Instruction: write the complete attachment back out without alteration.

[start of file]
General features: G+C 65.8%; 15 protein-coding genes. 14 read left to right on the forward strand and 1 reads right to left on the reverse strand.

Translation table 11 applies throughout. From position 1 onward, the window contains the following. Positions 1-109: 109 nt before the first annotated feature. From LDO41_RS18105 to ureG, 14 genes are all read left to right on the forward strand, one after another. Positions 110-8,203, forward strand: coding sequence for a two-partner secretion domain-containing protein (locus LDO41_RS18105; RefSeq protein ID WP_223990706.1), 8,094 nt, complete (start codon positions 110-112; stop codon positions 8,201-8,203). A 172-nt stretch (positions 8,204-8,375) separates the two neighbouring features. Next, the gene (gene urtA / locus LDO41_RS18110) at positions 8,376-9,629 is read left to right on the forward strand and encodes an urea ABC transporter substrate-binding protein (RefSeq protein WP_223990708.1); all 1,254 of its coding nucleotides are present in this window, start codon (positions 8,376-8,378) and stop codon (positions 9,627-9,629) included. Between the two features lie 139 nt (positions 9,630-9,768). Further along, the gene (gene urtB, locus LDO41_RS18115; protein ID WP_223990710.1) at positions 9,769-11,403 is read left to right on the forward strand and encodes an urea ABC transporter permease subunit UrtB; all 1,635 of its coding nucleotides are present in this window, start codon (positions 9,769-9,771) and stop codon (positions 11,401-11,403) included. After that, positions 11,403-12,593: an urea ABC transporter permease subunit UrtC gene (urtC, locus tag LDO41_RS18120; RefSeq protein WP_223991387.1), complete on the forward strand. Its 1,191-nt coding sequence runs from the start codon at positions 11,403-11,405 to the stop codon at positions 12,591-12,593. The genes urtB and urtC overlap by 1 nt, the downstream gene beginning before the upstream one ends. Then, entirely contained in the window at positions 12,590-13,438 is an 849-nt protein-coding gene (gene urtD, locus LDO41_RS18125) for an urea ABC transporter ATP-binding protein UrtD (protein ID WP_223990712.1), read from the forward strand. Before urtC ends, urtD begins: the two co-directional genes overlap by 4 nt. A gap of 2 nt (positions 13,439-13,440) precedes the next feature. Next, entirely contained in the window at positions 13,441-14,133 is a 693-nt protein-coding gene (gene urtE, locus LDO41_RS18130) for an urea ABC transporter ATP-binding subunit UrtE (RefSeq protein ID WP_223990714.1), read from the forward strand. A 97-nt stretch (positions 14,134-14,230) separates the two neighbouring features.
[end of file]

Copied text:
General features: G+C 65.8%; 15 protein-coding genes. 14 read left to right on the forward strand and 1 reads right to left on the reverse strand.

Translation table 11 applies throughout. From position 1 onward, the window contains the following. Positions 1-109: 109 nt before the first annotated feature. From LDO41_RS18105 to ureG, 14 genes are all read left to right on the forward strand, one after another. Positions 110-8,203, forward strand: coding sequence for a two-partner secretion domain-containing protein (locus LDO41_RS18105; RefSeq protein ID WP_223990706.1), 8,094 nt, complete (start codon positions 110-112; stop codon positions 8,201-8,203). A 172-nt stretch (positions 8,204-8,375) separates the two neighbouring features. Next, the gene (gene urtA / locus LDO41_RS18110) at positions 8,376-9,629 is read left to right on the forward strand and encodes an urea ABC transporter substrate-binding protein (RefSeq protein WP_223990708.1); all 1,254 of its coding nucleotides are present in this window, start codon (positions 8,376-8,378) and stop codon (positions 9,627-9,629) included. Between the two features lie 139 nt (positions 9,630-9,768). Further along, the gene (gene urtB, locus LDO41_RS18115; protein ID WP_223990710.1) at positions 9,769-11,403 is read left to right on the forward strand and encodes an urea ABC transporter permease subunit UrtB; all 1,635 of its coding nucleotides are present in this window, start codon (positions 9,769-9,771) and stop codon (positions 11,401-11,403) included. After that, positions 11,403-12,593: an urea ABC transporter permease subunit UrtC gene (urtC, locus tag LDO41_RS18120; RefSeq protein WP_223991387.1), complete on the forward strand. Its 1,191-nt coding sequence runs from the start codon at positions 11,403-11,405 to the stop codon at positions 12,591-12,593. The genes urtB and urtC overlap by 1 nt, the downstream gene beginning before the upstream one ends. Then, entirely contained in the window at positions 12,590-13,438 is an 849-nt protein-coding gene (gene urtD, locus LDO41_RS18125) for an urea ABC transporter ATP-binding protein UrtD (protein ID WP_223990712.1), read from the forward strand. Before urtC ends, urtD begins: the two co-directional genes overlap by 4 nt. A gap of 2 nt (positions 13,439-13,440) precedes the next feature. Next, entirely contained in the window at positions 13,441-14,133 is a 693-nt protein-coding gene (gene urtE, locus LDO41_RS18130) for an urea ABC transporter ATP-binding subunit UrtE (RefSeq protein ID WP_223990714.1), read from the forward strand. A 97-nt stretch (positions 14,134-14,230) separates the two neighbouring features.